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  • Writer's pictureTad Jakes

S&P 500 at All-Time Highs: Is Your Portfolio Due for a Rebalance?

Portfolio rebalance computer button

In the world of financial markets and investment portfolios, there is no shortage of strategies, philosophies, tips, and tricks.  However, one strategy that should be in every investor's toolkit is portfolio rebalancing, which can help you navigate the changing tides of the markets and help you stay on course toward your ultimate goals.

With the S&P 500 near all-time highs, now may be a good opportunity to review your portfolio to determine if you’re due for a rebalance.  In this article, we’ll discuss how portfolio rebalancing works, strategies to consider, and best practices.

What is Portfolio Rebalancing?

When you initially design your investment portfolio, you create an asset allocation that aligns with your risk appetite and investment objectives. This “asset allocation” is simply your targeted mix of investments, such as stocks and bonds.  For instance, an investor with a “60/40” portfolio would have an asset allocation that is 60% in equities (stocks) and 40% in bonds. 

However, as market conditions fluctuate, the value of your investments will change, which may cause your portfolio to deviate from its original allocation. Rebalancing involves adjusting these allocations back to their original levels by selling a portion of an investment that’s over its target allocation and buying additional shares of an investment that is below its target.

Picture depicting a portfolio rebalance

Benefits of a Portfolio Rebalance

Risk Management: The primary goal of rebalancing is to control risk and reduce volatility (swings in value). Different asset classes have varying degrees of risk and volatility. For instance, equities typically carry higher risk and exhibit larger swings in value compared to bonds, but have the potential for higher returns. If equities perform exceptionally well over a period, and outperform other investments in your portfolio, they will make up a larger portion of your portfolio.  This increases the overall risk of the portfolio and potentially subjects you to fluctuations in portfolio value that you are unwilling to tolerate.  By regularly rebalancing, you ensure that your portfolio doesn't become too heavily weighted towards a particular asset class that may be experiencing temporary gains. This keeps volatility at a level that is aligned with your appetite for risk.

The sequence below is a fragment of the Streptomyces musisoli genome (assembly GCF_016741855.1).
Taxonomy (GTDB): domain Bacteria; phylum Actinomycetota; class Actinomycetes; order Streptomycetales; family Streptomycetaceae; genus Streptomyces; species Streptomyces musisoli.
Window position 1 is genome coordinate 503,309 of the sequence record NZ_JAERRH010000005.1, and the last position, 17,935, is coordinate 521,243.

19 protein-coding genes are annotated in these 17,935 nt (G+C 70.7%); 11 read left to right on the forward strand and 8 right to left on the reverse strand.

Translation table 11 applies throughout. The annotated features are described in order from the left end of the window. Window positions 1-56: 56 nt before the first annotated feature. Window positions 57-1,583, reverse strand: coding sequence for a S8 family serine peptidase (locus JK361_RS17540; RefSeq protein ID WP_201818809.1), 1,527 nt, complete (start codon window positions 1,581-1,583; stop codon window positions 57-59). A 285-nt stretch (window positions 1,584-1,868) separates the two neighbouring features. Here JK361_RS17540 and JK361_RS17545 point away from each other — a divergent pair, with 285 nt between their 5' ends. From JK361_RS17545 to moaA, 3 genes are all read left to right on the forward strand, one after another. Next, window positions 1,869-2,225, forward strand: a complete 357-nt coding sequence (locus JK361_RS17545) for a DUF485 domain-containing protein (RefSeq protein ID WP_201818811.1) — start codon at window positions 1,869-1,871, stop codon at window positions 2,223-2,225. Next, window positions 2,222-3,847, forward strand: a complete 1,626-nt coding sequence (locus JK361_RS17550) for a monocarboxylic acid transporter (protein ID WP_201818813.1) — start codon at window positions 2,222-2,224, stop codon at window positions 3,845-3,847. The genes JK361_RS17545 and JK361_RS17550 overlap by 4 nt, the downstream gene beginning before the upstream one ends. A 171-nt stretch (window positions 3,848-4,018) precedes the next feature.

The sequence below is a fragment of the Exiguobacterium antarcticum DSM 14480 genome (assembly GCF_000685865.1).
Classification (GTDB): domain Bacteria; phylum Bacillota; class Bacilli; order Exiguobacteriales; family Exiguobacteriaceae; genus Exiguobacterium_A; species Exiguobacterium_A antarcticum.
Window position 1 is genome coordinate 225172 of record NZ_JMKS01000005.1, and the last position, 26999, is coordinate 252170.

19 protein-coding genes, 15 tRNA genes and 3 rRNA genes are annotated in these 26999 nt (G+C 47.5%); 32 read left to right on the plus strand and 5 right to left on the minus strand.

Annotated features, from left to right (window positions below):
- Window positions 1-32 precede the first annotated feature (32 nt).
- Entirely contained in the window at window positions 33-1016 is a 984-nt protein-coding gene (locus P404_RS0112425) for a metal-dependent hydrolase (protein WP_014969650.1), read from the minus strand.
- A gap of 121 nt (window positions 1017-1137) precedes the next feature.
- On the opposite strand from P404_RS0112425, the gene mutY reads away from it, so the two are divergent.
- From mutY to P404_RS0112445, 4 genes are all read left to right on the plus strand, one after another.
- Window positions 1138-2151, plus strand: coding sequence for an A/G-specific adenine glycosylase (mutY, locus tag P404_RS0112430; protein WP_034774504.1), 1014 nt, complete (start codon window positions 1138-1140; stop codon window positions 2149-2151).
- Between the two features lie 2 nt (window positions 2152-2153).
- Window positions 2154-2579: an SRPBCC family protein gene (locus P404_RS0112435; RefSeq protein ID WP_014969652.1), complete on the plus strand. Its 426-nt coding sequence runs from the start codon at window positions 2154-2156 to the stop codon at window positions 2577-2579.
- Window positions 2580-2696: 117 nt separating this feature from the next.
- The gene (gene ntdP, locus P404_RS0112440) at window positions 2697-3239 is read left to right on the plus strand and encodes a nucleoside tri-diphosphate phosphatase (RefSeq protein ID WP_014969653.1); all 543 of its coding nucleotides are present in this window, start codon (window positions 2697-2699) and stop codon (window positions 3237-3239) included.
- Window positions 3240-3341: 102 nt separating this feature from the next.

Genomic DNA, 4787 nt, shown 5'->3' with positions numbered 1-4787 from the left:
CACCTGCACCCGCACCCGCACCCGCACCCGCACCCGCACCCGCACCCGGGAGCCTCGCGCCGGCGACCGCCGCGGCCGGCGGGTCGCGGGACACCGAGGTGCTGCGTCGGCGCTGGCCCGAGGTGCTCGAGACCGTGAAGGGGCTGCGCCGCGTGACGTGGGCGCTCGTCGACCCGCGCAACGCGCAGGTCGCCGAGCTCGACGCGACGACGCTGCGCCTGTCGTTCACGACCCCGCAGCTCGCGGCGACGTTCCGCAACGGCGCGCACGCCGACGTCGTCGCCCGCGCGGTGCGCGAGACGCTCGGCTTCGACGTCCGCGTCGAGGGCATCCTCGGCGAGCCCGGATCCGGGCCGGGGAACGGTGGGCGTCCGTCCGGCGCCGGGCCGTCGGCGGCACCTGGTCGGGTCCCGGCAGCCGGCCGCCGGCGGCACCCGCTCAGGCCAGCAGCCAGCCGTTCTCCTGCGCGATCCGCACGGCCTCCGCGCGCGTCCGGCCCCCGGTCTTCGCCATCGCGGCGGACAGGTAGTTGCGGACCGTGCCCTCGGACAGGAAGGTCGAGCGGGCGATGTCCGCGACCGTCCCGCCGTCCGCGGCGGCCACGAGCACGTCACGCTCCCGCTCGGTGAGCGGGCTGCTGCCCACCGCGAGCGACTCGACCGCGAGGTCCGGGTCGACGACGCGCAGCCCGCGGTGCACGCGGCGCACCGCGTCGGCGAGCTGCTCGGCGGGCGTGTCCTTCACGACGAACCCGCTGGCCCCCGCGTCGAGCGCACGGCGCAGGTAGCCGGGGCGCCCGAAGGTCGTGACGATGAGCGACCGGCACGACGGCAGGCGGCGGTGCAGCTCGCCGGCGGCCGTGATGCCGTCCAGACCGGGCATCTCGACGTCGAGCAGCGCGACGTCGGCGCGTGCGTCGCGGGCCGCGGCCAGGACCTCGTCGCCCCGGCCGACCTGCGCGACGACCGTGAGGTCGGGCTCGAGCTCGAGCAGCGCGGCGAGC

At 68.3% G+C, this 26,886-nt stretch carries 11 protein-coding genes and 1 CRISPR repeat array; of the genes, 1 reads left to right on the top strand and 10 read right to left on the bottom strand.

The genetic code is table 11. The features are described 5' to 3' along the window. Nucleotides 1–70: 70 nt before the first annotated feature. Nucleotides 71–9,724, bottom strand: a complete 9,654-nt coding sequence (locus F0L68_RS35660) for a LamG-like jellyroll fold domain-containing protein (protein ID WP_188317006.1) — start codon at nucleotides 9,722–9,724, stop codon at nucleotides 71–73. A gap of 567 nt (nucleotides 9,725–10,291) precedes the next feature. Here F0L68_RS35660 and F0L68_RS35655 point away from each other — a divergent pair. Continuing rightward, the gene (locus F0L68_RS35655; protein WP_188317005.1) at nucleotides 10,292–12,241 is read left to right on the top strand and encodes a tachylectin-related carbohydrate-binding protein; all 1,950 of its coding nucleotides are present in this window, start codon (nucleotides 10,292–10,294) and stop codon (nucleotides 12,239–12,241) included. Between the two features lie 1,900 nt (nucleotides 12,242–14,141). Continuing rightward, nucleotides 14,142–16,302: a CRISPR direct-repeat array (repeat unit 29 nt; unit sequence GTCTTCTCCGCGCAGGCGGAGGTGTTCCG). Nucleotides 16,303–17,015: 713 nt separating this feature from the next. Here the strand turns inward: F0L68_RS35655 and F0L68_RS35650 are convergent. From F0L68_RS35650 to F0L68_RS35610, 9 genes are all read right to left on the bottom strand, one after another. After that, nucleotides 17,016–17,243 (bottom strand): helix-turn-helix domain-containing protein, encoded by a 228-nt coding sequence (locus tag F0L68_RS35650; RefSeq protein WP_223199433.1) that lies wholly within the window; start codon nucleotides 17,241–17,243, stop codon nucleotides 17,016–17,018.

Opportunity Capture: We all know the age-old adage of “buy low sell high,” but the unfortunate reality is that many investors buy high and sell low (you can read my article about market timing here).  Additionally, no investment goes up in a straight line as there is an ebb and flow to the performance of any investment. 


Portfolio rebalancing is a systematic process that takes advantage of fluctuating values by buying shares of underperforming assets (buying low) and selling shares of outperforming assets (selling high).  It’s a repeatable process for buying low and selling high and doesn’t rely on emotions or gut feelings.  Over time, this can potentially lead to improved returns while maintaining a consistent level of risk. 

When to Rebalance Your Portfolio

Want to overwhelm yourself with information?  Start reading technical papers on optimal rebalancing strategies (I read them, but it’s my job).  Suffice it to say, there are many, but most revolve around two main strategies.

Time-based:  Under this approach, portfolios are rebalanced at regular intervals, such as monthly, quarterly, semi-annually, or annually.  This approach is straightforward to implement, but as frequency increases, so do transaction costs, tax implications, and time commitment. 

Threshold-Based: Using this approach, time intervals are irrelevant, and the portfolio is rebalanced only when an asset class’s allocation deviates from its target by a certain percentage.  Common threshold limits are 5% and 10%. 

For example, let’s say you have 60% of your portfolio allocated to stocks and you want to rebalance based on a 5% threshold.  In this instance, you would only rebalance if stocks make up more than 65% of your portfolio or less than 55% of your portfolio.  This method typically reduces the frequency of trading and generally requires trades only after large moves in asset class prices.  However, it does require that you monitor your portfolio regularly.